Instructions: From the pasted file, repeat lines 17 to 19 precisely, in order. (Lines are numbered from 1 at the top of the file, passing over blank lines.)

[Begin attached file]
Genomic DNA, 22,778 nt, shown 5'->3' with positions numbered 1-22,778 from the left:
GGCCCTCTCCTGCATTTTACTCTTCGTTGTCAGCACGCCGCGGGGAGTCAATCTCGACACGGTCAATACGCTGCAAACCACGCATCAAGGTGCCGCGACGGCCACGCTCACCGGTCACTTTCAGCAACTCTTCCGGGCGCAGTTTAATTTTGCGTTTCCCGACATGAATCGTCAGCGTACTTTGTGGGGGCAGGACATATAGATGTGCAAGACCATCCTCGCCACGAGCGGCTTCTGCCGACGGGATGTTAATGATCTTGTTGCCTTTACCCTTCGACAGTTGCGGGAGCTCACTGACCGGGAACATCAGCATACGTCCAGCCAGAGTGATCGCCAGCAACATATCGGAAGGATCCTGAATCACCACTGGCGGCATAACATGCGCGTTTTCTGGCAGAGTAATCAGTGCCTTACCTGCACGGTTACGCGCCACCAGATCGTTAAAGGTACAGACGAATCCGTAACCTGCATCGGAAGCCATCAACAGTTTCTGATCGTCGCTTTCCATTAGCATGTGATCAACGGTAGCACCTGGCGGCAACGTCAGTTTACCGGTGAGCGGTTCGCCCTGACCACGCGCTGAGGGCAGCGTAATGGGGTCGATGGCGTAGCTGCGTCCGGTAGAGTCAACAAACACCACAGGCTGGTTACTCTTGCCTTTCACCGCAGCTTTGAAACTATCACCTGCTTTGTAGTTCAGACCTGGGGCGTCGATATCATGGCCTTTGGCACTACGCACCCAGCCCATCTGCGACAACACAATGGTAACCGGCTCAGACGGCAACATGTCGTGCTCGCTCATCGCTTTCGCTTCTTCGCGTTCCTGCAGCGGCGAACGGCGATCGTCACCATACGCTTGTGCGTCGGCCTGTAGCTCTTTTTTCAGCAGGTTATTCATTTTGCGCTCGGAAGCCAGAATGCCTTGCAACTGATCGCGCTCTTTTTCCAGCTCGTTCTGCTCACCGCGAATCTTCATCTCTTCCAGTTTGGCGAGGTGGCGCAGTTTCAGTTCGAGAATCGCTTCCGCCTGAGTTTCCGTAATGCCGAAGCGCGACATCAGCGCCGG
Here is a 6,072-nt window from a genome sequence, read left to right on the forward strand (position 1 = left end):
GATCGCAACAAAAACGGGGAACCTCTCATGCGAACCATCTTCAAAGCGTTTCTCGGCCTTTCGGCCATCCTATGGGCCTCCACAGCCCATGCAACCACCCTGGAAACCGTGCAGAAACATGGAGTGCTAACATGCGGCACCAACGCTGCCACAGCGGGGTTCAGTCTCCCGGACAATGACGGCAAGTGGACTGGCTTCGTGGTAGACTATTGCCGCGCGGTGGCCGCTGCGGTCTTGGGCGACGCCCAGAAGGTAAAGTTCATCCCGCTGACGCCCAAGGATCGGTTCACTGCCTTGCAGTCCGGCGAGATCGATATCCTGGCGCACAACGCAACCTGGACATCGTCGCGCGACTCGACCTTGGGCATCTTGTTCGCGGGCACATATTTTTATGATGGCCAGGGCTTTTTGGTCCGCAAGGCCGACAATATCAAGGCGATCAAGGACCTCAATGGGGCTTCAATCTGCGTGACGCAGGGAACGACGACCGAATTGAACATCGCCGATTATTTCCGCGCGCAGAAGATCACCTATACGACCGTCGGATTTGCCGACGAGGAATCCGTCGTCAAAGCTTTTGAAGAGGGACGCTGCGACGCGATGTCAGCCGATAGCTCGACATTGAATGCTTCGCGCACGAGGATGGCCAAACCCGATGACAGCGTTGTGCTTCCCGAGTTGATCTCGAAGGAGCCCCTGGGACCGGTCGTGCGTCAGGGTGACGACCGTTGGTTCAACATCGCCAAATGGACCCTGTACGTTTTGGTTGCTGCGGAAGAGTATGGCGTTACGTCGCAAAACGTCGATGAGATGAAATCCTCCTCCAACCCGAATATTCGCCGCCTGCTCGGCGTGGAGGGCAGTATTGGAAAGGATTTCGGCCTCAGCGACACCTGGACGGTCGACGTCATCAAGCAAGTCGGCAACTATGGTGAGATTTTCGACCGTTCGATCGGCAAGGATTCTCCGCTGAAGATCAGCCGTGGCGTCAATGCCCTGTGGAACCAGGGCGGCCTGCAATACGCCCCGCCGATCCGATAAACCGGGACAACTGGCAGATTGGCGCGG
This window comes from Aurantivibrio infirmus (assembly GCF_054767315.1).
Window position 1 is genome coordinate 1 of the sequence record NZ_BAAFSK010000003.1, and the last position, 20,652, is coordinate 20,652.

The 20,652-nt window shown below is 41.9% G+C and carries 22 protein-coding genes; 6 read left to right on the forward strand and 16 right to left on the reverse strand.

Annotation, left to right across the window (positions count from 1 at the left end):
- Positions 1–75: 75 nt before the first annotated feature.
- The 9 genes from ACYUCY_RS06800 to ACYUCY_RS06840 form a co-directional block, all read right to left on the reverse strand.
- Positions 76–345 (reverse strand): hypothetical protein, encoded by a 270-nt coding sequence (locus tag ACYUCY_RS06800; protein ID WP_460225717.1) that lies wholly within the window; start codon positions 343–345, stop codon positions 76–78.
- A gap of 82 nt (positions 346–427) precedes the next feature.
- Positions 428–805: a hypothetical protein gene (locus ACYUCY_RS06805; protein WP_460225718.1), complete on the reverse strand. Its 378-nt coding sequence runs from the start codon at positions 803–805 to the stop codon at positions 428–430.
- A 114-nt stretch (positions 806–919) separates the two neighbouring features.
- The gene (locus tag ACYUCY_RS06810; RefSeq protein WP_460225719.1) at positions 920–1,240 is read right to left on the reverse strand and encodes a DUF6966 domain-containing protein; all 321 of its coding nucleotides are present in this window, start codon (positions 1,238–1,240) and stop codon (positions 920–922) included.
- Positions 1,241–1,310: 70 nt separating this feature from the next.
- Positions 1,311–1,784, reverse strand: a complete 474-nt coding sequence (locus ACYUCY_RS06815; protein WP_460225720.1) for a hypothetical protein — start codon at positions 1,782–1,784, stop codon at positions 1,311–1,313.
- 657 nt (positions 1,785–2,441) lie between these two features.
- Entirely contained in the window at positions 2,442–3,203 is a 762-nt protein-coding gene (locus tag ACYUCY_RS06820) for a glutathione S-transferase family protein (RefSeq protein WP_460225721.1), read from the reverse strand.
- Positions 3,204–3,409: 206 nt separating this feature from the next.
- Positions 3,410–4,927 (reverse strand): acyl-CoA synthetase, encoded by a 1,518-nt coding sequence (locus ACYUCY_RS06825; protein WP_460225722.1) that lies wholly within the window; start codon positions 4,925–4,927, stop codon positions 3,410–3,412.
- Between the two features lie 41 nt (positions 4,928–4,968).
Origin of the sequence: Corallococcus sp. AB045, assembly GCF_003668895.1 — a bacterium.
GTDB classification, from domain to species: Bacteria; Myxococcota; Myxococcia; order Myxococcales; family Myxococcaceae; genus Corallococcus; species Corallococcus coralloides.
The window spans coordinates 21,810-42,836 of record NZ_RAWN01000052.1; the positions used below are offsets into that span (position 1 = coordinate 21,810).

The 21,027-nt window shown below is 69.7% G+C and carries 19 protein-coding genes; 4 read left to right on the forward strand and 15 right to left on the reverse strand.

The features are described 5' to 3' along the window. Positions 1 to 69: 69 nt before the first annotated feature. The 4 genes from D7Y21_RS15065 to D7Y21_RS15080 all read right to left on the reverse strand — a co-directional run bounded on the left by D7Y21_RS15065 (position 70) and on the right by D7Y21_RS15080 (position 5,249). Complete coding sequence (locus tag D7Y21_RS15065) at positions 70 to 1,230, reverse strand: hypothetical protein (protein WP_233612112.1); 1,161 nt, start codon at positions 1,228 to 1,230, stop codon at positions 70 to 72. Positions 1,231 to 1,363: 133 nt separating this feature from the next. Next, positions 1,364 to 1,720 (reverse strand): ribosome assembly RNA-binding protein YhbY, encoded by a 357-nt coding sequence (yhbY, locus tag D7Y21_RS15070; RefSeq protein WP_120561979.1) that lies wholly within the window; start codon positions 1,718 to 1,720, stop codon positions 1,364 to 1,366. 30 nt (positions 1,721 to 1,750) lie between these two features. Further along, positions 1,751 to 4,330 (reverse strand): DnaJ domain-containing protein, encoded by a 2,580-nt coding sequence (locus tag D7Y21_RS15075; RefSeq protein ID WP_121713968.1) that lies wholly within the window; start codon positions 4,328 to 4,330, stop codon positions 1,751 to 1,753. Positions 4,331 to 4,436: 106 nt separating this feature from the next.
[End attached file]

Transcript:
- Positions 1,311–1,784, reverse strand: a complete 474-nt coding sequence (locus ACYUCY_RS06815; protein WP_460225720.1) for a hypothetical protein — start codon at positions 1,782–1,784, stop codon at positions 1,311–1,313.
- 657 nt (positions 1,785–2,441) lie between these two features.
- Entirely contained in the window at positions 2,442–3,203 is a 762-nt protein-coding gene (locus tag ACYUCY_RS06820) for a glutathione S-transferase family protein (RefSeq protein WP_460225721.1), read from the reverse strand.